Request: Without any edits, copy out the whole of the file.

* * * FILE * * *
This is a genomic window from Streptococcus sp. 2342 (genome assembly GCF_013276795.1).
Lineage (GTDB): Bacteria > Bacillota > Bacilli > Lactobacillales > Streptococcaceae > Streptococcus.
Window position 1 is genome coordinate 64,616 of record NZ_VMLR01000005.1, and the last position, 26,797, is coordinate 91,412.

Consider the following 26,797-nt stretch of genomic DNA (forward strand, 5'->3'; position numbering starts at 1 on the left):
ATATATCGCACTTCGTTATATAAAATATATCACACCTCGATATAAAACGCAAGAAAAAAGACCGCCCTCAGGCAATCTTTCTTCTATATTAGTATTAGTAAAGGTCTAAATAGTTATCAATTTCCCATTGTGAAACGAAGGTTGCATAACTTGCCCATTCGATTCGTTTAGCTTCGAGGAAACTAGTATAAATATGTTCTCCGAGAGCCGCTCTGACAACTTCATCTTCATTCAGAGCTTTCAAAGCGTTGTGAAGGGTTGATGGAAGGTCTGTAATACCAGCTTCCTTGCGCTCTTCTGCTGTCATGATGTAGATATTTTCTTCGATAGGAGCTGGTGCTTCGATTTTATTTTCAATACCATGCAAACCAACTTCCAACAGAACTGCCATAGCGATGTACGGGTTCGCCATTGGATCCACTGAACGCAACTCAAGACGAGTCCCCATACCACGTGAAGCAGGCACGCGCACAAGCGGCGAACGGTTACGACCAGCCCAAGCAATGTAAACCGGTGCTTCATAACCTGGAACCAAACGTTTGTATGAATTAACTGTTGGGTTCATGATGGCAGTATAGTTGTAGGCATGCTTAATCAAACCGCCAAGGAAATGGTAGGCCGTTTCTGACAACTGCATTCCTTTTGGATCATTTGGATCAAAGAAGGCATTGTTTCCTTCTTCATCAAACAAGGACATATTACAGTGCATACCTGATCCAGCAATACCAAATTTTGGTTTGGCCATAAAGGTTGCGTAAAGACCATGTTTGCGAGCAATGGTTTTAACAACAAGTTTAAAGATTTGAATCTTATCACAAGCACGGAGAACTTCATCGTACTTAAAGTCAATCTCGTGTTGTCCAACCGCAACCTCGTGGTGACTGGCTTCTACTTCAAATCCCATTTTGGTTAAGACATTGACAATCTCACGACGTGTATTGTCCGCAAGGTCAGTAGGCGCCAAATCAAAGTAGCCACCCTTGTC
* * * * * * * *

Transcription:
This is a genomic window from Streptococcus sp. 2342 (genome assembly GCF_013276795.1).
Lineage (GTDB): Bacteria > Bacillota > Bacilli > Lactobacillales > Streptococcaceae > Streptococcus.
Window position 1 is genome coordinate 64,616 of record NZ_VMLR01000005.1, and the last position, 26,797, is coordinate 91,412.

Consider the following 26,797-nt stretch of genomic DNA (forward strand, 5'->3'; position numbering starts at 1 on the left):
ATATATCGCACTTCGTTATATAAAATATATCACACCTCGATATAAAACGCAAGAAAAAAGACCGCCCTCAGGCAATCTTTCTTCTATATTAGTATTAGTAAAGGTCTAAATAGTTATCAATTTCCCATTGTGAAACGAAGGTTGCATAACTTGCCCATTCGATTCGTTTAGCTTCGAGGAAACTAGTATAAATATGTTCTCCGAGAGCCGCTCTGACAACTTCATCTTCATTCAGAGCTTTCAAAGCGTTGTGAAGGGTTGATGGAAGGTCTGTAATACCAGCTTCCTTGCGCTCTTCTGCTGTCATGATGTAGATATTTTCTTCGATAGGAGCTGGTGCTTCGATTTTATTTTCAATACCATGCAAACCAACTTCCAACAGAACTGCCATAGCGATGTACGGGTTCGCCATTGGATCCACTGAACGCAACTCAAGACGAGTCCCCATACCACGTGAAGCAGGCACGCGCACAAGCGGCGAACGGTTACGACCAGCCCAAGCAATGTAAACCGGTGCTTCATAACCTGGAACCAAACGTTTGTATGAATTAACTGTTGGGTTCATGATGGCAGTATAGTTGTAGGCATGCTTAATCAAACCGCCAAGGAAATGGTAGGCCGTTTCTGACAACTGCATTCCTTTTGGATCATTTGGATCAAAGAAGGCATTGTTTCCTTCTTCATCAAACAAGGACATATTACAGTGCATACCTGATCCAGCAATACCAAATTTTGGTTTGGCCATAAAGGTTGCGTAAAGACCATGTTTGCGAGCAATGGTTTTAACAACAAGTTTAAAGATTTGAATCTTATCACAAGCACGGAGAACTTCATCGTACTTAAAGTCAATCTCGTGTTGTCCAACCGCAACCTCGTGGTGACTGGCTTCTACTTCAAATCCCATTTTGGTTAAGACATTGACAATCTCACGACGTGTATTGTCCGCAAGGTCAGTAGGCGCCAAATCAAAGTAGCCACCCTTGTC